Engaging children and young people - voice bank

RCPCH &Us speaks to children and young people (CYP) throughout the UK to share their views and experiences of health and healthcare. These views have been collated to create a ‘Voice Bank’ containing a rich source of information on CYP ideas, concerns and expectations which is vital knowledge for healthcare professionals.

You can use this ‘Voice Bank’, and create your own local one, to understand and reflect on what CYP want for their health and from their healthcare. This CYP voice can help to guide strategic planning, organisational change through quality improvement, individual change in practice and to prompt further CYP engagement on the issues that are key to CYP.
COVID-19 Book Club

Children and young people have been experiencing the impact of COVID-19, in many ways, from education, to their health, discussions and decisions about the vaccine and in living in a virtual world. We worked with young people (16-25 years old) throughout 2020 and 2021 to make sure their voices were heard and could inform and influence decision makers.

Six young people aged 16-25, with a trainee paediatrician and RCPCH staff, formed the COVID-19 Book Club. The club met for an hour each week to review the studies and identify key themes. They had training on how to read the studies, use collaboration software and understand the NHS recovery plan approach. And, one club member, even built some AI to scan the studies for key stats and help theme into different categories.

The Book Club wanted to make sure that children and young people’s wishes, experiences and views around the impact of the pandemic were highlighted and understood, supporting the NHS to include their needs in recovery plans and winter planning in 2020.

The COVID-19 Book Club re-formed in May 2021 to look ahead to a potential vaccination programme for young adults and subsequently young people. They created new inclusion and exclusion criteria to identify a list of published insights from young people and young adults on the COVID-19 vaccine and reviewed these sources each week in their hourly meeting. As before, they invited external speakers to meet with them to discuss different issues such as consent, the scope of JCVI (Joint Committee on Vaccination and Immunisation) and more.

Through the club's reviews of the published comments, concerns and hopes of others, they identified recurring themes for any decision makers to take into account for a vaccination programme. Their insight was shared with the Chief Medical Officers, Department of Health and Social Care, NHS England, Public Health England and other decision makers to help influence thinking.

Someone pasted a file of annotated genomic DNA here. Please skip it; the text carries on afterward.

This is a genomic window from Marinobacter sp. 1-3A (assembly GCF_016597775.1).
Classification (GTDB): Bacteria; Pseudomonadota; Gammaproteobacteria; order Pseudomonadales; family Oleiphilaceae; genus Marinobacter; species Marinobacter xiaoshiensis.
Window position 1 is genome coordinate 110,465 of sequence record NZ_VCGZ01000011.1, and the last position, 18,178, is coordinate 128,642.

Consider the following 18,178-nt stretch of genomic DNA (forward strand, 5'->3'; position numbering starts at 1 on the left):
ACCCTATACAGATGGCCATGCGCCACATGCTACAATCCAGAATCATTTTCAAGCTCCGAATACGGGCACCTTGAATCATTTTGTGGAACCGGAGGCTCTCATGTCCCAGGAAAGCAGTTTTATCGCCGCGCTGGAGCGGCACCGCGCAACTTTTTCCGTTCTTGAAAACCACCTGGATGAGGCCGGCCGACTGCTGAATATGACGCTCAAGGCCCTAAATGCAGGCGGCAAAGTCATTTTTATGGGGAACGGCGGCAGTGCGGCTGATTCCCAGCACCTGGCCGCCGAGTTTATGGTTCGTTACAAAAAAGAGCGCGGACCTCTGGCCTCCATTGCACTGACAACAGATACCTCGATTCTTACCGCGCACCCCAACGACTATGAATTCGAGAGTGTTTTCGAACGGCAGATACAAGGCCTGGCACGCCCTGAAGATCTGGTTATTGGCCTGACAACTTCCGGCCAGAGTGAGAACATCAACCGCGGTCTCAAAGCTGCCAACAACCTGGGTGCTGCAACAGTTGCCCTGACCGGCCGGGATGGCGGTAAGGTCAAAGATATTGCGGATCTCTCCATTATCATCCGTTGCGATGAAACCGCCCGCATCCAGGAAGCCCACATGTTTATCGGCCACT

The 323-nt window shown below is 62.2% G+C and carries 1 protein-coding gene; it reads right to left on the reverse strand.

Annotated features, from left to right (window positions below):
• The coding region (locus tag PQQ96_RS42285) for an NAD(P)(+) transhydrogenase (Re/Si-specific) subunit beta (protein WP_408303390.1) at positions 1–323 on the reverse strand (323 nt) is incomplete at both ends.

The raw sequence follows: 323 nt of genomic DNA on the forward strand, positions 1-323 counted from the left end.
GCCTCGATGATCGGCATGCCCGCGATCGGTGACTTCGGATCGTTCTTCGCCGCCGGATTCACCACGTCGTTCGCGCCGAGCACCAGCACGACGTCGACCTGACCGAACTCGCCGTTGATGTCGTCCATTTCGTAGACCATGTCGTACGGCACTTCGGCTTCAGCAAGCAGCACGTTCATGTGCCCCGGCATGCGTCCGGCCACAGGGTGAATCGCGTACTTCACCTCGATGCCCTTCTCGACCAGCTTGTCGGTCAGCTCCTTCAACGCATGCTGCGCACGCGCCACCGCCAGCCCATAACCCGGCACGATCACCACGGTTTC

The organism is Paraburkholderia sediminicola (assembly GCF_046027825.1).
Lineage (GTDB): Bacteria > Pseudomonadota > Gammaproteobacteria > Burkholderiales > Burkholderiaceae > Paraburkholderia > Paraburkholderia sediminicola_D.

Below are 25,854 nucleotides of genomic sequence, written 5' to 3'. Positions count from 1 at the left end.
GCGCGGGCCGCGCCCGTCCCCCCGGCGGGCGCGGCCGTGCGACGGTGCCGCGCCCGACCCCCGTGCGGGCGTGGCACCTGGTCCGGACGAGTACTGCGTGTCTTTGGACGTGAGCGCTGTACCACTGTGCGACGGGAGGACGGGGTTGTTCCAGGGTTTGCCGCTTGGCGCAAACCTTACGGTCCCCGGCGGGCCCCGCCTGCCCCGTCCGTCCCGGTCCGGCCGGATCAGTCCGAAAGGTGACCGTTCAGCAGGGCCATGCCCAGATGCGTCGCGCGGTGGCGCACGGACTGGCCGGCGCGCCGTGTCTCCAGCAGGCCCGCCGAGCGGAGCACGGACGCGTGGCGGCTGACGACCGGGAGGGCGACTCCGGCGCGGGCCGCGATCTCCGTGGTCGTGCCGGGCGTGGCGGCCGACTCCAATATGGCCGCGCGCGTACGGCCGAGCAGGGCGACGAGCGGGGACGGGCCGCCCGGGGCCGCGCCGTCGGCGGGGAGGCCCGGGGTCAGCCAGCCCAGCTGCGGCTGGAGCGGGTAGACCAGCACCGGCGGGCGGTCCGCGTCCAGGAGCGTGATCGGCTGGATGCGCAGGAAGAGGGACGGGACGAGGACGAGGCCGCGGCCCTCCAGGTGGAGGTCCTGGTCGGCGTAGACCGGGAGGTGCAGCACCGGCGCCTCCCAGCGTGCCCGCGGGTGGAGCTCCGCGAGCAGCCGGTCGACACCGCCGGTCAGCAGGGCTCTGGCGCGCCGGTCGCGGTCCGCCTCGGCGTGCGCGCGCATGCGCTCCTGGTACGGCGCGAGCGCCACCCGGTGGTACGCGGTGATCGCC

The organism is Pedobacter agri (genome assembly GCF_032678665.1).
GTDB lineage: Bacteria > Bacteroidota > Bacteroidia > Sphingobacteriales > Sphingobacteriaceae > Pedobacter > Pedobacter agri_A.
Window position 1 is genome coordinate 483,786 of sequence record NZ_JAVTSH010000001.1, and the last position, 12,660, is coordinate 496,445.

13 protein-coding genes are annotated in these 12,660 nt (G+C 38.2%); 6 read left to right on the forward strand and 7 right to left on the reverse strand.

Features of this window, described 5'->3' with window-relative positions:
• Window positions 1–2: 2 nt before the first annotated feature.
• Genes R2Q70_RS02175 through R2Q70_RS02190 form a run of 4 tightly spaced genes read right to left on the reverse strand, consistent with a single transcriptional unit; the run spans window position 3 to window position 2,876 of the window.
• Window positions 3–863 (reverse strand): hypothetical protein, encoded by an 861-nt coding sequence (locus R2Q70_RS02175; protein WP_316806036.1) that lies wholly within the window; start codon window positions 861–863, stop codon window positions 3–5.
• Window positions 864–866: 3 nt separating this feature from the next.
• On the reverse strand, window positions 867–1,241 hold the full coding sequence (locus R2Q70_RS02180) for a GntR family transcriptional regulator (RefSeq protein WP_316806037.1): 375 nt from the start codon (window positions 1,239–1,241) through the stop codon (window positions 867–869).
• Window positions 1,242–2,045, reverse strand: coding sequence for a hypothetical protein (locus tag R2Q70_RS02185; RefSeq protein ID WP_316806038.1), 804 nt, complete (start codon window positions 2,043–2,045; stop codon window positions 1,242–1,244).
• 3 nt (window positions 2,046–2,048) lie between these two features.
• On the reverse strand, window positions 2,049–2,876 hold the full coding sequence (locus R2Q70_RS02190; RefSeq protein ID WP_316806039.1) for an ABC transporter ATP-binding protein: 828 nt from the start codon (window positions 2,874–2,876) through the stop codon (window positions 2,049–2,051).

Everyone Deserves the World - on child health inequalities 

Everyone is entitled to being healthy, happy and well, to be loved, not be hungry and be looked after. RCPCH &Us spoke to 500 children and young people across the UK to explore these questions:

what might stop them being well and what can make a positive difference

Take a look at what they said, and the themes that stood out for RCPCH &Us, in this letter:. 

When we got help to quantify the results, we found there 1,718 responses to the question about things that stop all children and young people from staying healthy, happy and well linked to health inequalities.

  • 57% of responses that were linked to a lack of money: impacting on not being able to afford food, transport, school costs (e.g. uniform, trips), technology in the home, clothes, being able to do things they enjoy.
  • 23% of responses that mentioned those facing hardships: e.g. through family circumstances, where they live, not having a job, pollution, being in unsafe places.
  • 20% of responses that talked about the impact on different community groups: e.g. having disabilities, being from different ethnic backgrounds, being in homes and families that don’t keep you safe, having a chronic illness, facing discrimination.
Paediatrics 2040 - vision for the future of paediatrics

Paediatrics 2040 is the RCPCH vision for the future of paediatrics in the UK, focusing on four areas: data, innovation, models of care and working lives. 

For its publication in 2021, we spoke with hundreds of children and young people about the best possible paediatric services and staff of the future. Five youth authors, aged 11-19 helped write the 'Voice matters' chapter, along with nearly 900 children and young people who shared their views and helped to choose priorities on ‘What knowledge, skills and attitudes doctors need when working with children and young people” and “What would revolutionise care.”  

See Voice matters on the Paediatrics 2040 microsite

State of Child Health 2020

State of Child Health is the RCPCH report on the health and wellbeing of children and young people. It looks at the evidence on health outcomes and data trends across the UK, all available on a dedicated website.

For its re-launch in 2020, RCPCH workers spoke and ran workshops with hundreds of children and young people from all ages and backgrounds - about mental health, family, making health choices, home life and getting the right support. Here's a rundown:

  • We ran sessions in Cardiff, Rhyl, Enniskillen, Belfast, Derry/Londonderry, Brighton, Dumbarton, Edinburgh, London, St Albans, Warrington, Lincoln, Northampton, Luton, Milton Keynes, Beverley, Ipswich and beyond.
  • We got comments online from CYP all over the country.
  • We held a #voicematters vote with over 1,700 children on the report's topics.
  • Then, we had two groups of youth authors, aged 11-22, look at the results.